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Ciameth's Raptor Foot Ref by Ciameth Ciameth's Raptor Foot Ref by Ciameth
This massive raptor foot reference took forever to put together, but it's done now! Featuring accipitriformes, falconiformes and strigiformes, the first part is text and illustration; the second part is a compilation of my own photographs for you to use as reference. Check out the "reference" folder in my gallery for more raptor stuff.

Key to the photos:
Row 1, pictures 1-4: Red-tailed Hawk (Buteo jamaicensis). This deceased individual was struck by a car; one of the talon sheaths was ripped off in the accident.
Row 2, pictures 1&2: same RTHA. Row 2, picture 3: adult RTHA.
Row 3, pictures 1-3: different adult RTHAs. Picture 4: young RTHA.
Row 4, picture 1: adult RTHA. Pictures 2-4: adult Swainson's Hawks (Buteo swainsoni).
Row 5, pictures 2&3: adult Harris Hawk (Parabuteo unicinctus). Picture 4: Taxidermy Osprey (Pandion haliaetus).
Row 6, pictures 1&2: adult Golden Eagle (Aquila chrysaetos). Picture 3: taxidermy GOEA.
Row 7, picture 1: adult Golden Eagle. Pictures 2&3: Taxidermy Bald Eagle (Haliaeetus leucocephalus).
Row 8, picture 1: taxidermy Ferruginous Hawk (Buteo regalis). Picture 2: adult FEHA. Picture 3: taxidermy Northern Harrier (Circus cyaneus). Picture 4: baby Red-Shouldered Hawk (Buteo lineatus).
Row 9, picture 1: baby RSHA. Pictures 2&3: taxidermy White-Tailed Kite (Elanus leucurus). Pictures 4&6: adult American Kestrel, killed by pesticide poisoning (Falco sparverius).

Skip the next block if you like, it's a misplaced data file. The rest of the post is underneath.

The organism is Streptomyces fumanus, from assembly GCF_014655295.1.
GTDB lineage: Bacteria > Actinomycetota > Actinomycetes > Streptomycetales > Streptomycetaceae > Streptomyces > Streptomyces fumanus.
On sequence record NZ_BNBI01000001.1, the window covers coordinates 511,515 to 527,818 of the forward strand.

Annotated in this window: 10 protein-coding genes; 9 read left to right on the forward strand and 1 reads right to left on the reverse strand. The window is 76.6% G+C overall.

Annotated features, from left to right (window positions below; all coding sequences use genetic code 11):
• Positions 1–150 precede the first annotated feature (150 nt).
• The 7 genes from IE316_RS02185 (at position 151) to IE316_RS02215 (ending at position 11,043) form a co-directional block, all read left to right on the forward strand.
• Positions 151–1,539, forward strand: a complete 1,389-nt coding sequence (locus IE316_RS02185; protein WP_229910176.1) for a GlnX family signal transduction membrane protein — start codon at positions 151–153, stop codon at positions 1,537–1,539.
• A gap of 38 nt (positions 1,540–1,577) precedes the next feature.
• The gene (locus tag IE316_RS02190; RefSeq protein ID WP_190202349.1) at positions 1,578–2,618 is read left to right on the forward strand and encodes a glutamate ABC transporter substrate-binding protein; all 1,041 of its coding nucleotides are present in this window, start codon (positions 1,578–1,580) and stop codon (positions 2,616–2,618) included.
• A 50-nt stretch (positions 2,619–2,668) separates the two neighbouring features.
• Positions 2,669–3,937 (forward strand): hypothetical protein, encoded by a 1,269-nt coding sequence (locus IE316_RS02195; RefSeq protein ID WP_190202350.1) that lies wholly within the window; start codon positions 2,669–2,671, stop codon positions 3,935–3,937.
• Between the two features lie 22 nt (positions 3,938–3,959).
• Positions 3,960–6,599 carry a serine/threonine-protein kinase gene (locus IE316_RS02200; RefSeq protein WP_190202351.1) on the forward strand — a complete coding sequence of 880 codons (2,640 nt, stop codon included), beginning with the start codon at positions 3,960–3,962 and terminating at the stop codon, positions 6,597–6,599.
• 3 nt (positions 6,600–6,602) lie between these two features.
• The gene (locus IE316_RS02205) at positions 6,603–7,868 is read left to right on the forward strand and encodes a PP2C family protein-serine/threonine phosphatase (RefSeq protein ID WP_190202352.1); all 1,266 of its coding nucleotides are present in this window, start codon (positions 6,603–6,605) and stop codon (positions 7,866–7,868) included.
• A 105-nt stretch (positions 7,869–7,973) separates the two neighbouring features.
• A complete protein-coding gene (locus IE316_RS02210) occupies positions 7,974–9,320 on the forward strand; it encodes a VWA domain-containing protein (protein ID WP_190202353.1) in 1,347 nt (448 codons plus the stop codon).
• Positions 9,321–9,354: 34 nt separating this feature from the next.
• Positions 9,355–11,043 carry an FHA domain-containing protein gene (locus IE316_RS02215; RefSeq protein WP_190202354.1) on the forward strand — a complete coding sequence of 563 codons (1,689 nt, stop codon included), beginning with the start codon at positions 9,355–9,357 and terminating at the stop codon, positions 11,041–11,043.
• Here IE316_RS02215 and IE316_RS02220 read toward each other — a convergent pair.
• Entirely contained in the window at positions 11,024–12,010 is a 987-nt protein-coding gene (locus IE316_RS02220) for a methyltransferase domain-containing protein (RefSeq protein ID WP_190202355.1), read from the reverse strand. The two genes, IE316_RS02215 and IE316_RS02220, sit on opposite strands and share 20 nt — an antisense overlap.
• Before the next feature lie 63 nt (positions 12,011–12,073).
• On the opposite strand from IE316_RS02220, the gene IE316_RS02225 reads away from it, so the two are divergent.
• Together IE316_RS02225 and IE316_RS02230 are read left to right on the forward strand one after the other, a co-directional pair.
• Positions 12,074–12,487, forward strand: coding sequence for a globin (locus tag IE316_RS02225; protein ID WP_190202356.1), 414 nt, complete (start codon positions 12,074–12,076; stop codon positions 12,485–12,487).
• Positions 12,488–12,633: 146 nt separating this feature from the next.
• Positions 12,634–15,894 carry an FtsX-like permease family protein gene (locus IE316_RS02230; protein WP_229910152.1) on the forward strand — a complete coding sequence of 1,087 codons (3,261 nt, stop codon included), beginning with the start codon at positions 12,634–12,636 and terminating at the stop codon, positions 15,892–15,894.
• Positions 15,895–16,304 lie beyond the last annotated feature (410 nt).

Row 10, pictures 1-4: same AMKE. Pictures 5&6: adult Peregrine Falcon (Falco peregrinus).
Row 11, picture 1: adult AMKE. Picture 2: taxidermy Andean Condor (Vultur gryphus). Picture 3: adult California Condor (Gymnogyps californianus). Pictures 4: adult Turkey Vulture (Cathartes aura).
Row 12, pictures 1-3: adult TUVU.
Rows 13: adult Barn Owl (Tyto alba), killed by collision with car. Check out a close-up of their pectinate talon, which is thought to be used in preening: [link]
Row 14, pictures 1-3: same Barn Owl. Picture 4: adult Barn Owl.
Row 15, picture 1: adult Barn Owl. Pictures 2&3: adult Northern Saw-Whet Owl (Aegolius acadicus). Picture 4: adult Barred Owl (Strix varia).
Rows 16&17: adult Great Horned Owl (Bubo virginianus).
Row 18, picture 1: same GHOW. Pictures 2&3: Crowned Eagle, taken through fencing (Stephanoaetus coronatus). Picture 4: Sharp-shinned Hawk (Accipiter striatus).
Add a Comment:
 
:iconthunderhawk547:
ThunderHawk547 Featured By Owner Mar 13, 2015
SO HELPFUL :D
Thanks, needed help for drawing my griffons feet ^-^
Reply
:iconprocyonnoumer:
ProcyonNoumer Featured By Owner Feb 8, 2015
really love the look of the scales and the scutes on those feet!
Reply
:icondontknowwhattodraw94:
Dontknowwhattodraw94 Featured By Owner Dec 17, 2013  Hobbyist Traditional Artist
I knew the harpy eagle was the biggest eagle but the comparison with the golden eagle really shows how big it is :o (Eek) 
You should've put a drawing of the Haast's eagle with them too, I'd really love to see how big that badass was :D

Really nice drawings btw, this comes in really handy when I draw a bird of prey :)
Reply
:iconwynterhawke07:
Wynterhawke07 Featured By Owner Dec 16, 2013  Hobbyist Writer
Hmmm? I just noticed that on a lot of the bird feet the second toe is somewhat bigger than the others.
Reply
:iconciameth:
Ciameth Featured By Owner Dec 17, 2013  Hobbyist General Artist
The second toe is the main toe used to hold prey while the bird is perched and eating.  The picture of the Harris Hawk feet holding the eviscerated chick is a good example.
Reply
:iconwynterhawke07:
Wynterhawke07 Featured By Owner Dec 17, 2013  Hobbyist Writer
Kinda like how evidence supports said toe was used in Dromaeosauridae and Troodontidae...
Reply
:iconfuyu-oleander:
fuyu-oleander Featured By Owner Aug 30, 2013  Hobbyist Digital Artist
This is amazing! Thank you so much for making and sharing it with everyone!
Reply
:iconixamxdeathxbee: